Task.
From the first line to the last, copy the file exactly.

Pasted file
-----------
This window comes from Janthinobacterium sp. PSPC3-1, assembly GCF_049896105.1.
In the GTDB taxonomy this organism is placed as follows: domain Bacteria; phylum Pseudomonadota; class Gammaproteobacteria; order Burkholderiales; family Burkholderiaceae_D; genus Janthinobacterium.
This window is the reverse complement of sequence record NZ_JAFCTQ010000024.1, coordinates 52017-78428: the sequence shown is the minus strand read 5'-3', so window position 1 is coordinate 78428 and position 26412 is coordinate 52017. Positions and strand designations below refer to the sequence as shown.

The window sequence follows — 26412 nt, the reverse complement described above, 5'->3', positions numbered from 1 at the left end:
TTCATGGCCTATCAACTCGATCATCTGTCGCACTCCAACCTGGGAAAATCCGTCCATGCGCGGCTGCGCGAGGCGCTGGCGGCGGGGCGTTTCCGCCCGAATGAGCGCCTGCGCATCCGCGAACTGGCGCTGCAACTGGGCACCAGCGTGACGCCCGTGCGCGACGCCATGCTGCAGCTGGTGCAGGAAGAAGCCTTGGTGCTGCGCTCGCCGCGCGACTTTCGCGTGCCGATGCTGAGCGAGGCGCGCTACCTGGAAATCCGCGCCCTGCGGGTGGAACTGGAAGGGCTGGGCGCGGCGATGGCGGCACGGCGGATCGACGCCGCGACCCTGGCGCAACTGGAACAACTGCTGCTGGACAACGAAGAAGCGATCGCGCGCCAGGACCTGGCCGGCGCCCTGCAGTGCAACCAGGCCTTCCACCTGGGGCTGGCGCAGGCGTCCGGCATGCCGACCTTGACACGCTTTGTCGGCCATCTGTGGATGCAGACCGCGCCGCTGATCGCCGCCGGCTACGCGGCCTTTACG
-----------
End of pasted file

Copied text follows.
This window comes from Janthinobacterium sp. PSPC3-1, assembly GCF_049896105.1.
In the GTDB taxonomy this organism is placed as follows: domain Bacteria; phylum Pseudomonadota; class Gammaproteobacteria; order Burkholderiales; family Burkholderiaceae_D; genus Janthinobacterium.
This window is the reverse complement of sequence record NZ_JAFCTQ010000024.1, coordinates 52017-78428: the sequence shown is the minus strand read 5'-3', so window position 1 is coordinate 78428 and position 26412 is coordinate 52017. Positions and strand designations below refer to the sequence as shown.

The window sequence follows — 26412 nt, the reverse complement described above, 5'->3', positions numbered from 1 at the left end:
TTCATGGCCTATCAACTCGATCATCTGTCGCACTCCAACCTGGGAAAATCCGTCCATGCGCGGCTGCGCGAGGCGCTGGCGGCGGGGCGTTTCCGCCCGAATGAGCGCCTGCGCATCCGCGAACTGGCGCTGCAACTGGGCACCAGCGTGACGCCCGTGCGCGACGCCATGCTGCAGCTGGTGCAGGAAGAAGCCTTGGTGCTGCGCTCGCCGCGCGACTTTCGCGTGCCGATGCTGAGCGAGGCGCGCTACCTGGAAATCCGCGCCCTGCGGGTGGAACTGGAAGGGCTGGGCGCGGCGATGGCGGCACGGCGGATCGACGCCGCGACCCTGGCGCAACTGGAACAACTGCTGCTGGACAACGAAGAAGCGATCGCGCGCCAGGACCTGGCCGGCGCCCTGCAGTGCAACCAGGCCTTCCACCTGGGGCTGGCGCAGGCGTCCGGCATGCCGACCTTGACACGCTTTGTCGGCCATCTGTGGATGCAGACCGCGCCGCTGATCGCCGCCGGCTACGCGGCCTTTACG